Friday, May 22, 2020

The Relevance (?) of Crime Fiction Escapist Literature in Twenty-first Century USA (Redux)

Back in 2018 I wrote an essay for La Bloga entitled The Relevance (?) of Crime Fiction Escapist Literature in Twenty-first Century USA.  That was less than two years ago but a lot has changed since then, so I thought I would revisit (more or less) the topic against the current backdrop of a deadly worldwide pandemic, stay-at-home orders, anti-lockdown protests, and mask culture. 

In my original essay, I was most concerned with the relevance of “genre fiction” when the democratic form of government of the United States faced serious, consistent, and dangerous threats from the man elected to lead that government.  I struggled with the question of why write fiction when more immediate concerns presented themselves.  I wanted to understand the role of the fiction writer in a time of crisis.  You can read where I landed with the answer to my question at this link.

Today, the same dangers to democracy still thrive and have, in fact, intensified.  Trump routinely removes or isolates anyone he perceives as a threat (or a rival in popularity) such as various Inspectors General, whistleblowers, and heads of agencies.  He continues to lash out at the press, and, apparently, he has no respect for or understanding of the concept of freedom of the press.   He continues to stir up extreme elements in his support base, which has resulted in acts of violence against people of color.  At the same time, he has created other dangerous situations by ignoring facts, science, and experts when he speaks on a variety of topics for which he is unqualified. He does all this without punishment or consequences.  I could go on and on, but the point is simply that the insecurity about the future that existed in 2018 continues at a higher and more urgent pace. 

And now we have the coronavirus.  The health crisis of 2020 has impacted all of us in a variety of ways, often unique to our situations.  But I believe that my reactions as a writer to the pandemic may be shared by other writers.  I can’t say for sure because I haven’t talked with writers about the effect of the crisis on their writing.
I’m about two-thirds done with writing another novel.  The book is part of my continuing story about Gus Corral, the character who was the lead in my last three novels:  Desperado, My Bad, and The Golden Havana Night.  I started the fourth book in the series long before I’d heard the word coronavirus.  I’ve trudged along with the story, letting it grow and spread organically, by the seat of my pants, as people say.  As the pandemic rapidly expanded, I ignored the health crisis in my plotting.  Nowhere in the manuscript is there any reference to the virus, social distancing, or wearing masks.  People still shake hands, hug, eat in restaurants, drink in bars, have sex with strangers, and generally carry on as though it was 2019.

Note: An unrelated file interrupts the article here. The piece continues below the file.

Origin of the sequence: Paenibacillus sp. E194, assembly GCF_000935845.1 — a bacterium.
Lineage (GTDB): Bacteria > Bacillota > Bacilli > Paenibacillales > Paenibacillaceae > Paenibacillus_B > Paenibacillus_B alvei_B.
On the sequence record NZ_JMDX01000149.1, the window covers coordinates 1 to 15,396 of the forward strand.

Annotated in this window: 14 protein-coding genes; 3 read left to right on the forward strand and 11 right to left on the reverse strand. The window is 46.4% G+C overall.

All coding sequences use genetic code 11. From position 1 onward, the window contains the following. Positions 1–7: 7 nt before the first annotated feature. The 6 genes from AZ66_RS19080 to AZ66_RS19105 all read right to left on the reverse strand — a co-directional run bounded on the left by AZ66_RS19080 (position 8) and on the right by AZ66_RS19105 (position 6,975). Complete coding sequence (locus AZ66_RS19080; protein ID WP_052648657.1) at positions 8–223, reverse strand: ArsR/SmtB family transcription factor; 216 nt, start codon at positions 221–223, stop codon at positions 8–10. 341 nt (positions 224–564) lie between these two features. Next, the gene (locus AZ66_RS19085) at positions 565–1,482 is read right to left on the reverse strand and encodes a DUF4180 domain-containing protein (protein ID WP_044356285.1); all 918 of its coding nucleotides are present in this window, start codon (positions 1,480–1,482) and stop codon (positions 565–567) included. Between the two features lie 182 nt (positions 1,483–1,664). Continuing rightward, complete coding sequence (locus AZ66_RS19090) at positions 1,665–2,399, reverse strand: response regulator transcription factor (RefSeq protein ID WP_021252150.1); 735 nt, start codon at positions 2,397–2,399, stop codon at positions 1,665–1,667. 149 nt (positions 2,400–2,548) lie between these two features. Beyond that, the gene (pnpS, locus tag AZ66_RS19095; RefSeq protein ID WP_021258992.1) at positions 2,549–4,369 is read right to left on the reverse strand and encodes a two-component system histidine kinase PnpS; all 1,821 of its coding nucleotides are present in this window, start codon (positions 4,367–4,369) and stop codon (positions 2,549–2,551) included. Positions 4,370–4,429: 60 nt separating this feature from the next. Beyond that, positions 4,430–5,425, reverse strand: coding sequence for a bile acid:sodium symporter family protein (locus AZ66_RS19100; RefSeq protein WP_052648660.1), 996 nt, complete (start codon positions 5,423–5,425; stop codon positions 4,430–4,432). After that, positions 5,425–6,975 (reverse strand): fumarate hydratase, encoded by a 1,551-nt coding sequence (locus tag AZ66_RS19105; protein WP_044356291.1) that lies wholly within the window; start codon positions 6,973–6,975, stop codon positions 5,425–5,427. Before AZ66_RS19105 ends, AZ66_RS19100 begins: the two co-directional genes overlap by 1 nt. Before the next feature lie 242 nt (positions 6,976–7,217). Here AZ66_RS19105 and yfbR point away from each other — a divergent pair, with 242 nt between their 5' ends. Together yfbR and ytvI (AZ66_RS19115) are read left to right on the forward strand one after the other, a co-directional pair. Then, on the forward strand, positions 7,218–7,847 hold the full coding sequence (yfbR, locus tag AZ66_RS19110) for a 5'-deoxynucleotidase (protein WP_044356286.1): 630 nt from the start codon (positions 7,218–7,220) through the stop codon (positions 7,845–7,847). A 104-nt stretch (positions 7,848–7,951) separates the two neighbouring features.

But lately I’ve had an uneasiness about how my story is developing.  If the book is accepted by my publisher, it won’t appear until 2021, and maybe later depending on when I finish it.  By then, will the world have recovered from the pandemic?  Will we be back to “normal?”  Or, more likely, a new normal?  Perhaps COVID-19 is a great teacher and we are able students who will use the lessons of the pandemic to deal with climate change, health care for all, and economic equality.   Or will the situation be worse?  Will the disease still rage across the globe, with millions of casualties, the world economy wrecked, a dystopian existence forced on all of us? 

Against any of these outcomes, will there be an audience for a book that never mentions the most crucial health crisis in a hundred years?  Will readers react negatively to a main character who doesn’t worry about the risks in trips to the grocery store, or whether dinner will be curbside or delivery?

Maybe I should go through my manuscript and add references to the pandemic to make the book more relevant?  Will I then be accused of pandering to the pandemic?  I could decide that the book takes place pre-pandemic.  Or will that make the book irrelevant?  Do I really need all this brain damage while I’m trying to finish my book?

Too many questions.  I don’t want to deal with them.  But of course, I must.

I remember that similar concerns were voiced after the 9/11 attack.  Some writers wrote novels against the backdrop of 9/11; others ignored the attack; still others made the attack a primary feature of their work.  Some readers were grateful for stories not about 9/11 --  they appreciated a break from the reality of 9/11.  Maybe readers will want a break from the coronavirus saga.  Maybe.   
Bottom line:  I think what bothers me the most is the same concern I had when I wrote my original essay.  Is there a place for escapist fiction when the world appears to be teetering on the edge of the abyss?  Or is writing such fiction, at this time, self-indulgent?  Do I have a responsibility to write about the crisis?  Do all writers? 

You will know how I answer these questions when my book is published.  Until then, stay safe, be vigilant.



Manuel Ramos writes crime fiction. He is working on a new Gus Corral novel.


msedano said...

despite yourself you're writing something quaint for 2021 readers, "a refreshing look back to remind us of that inexorable change sucks, but blood and guts are always behind the mask." --or something like this. interesting thought, how to adapt to a future audience.

Manuel Ramos said...

What if there is no future audience? I go back to basics: essentially, I write for myself and believe readers will join in.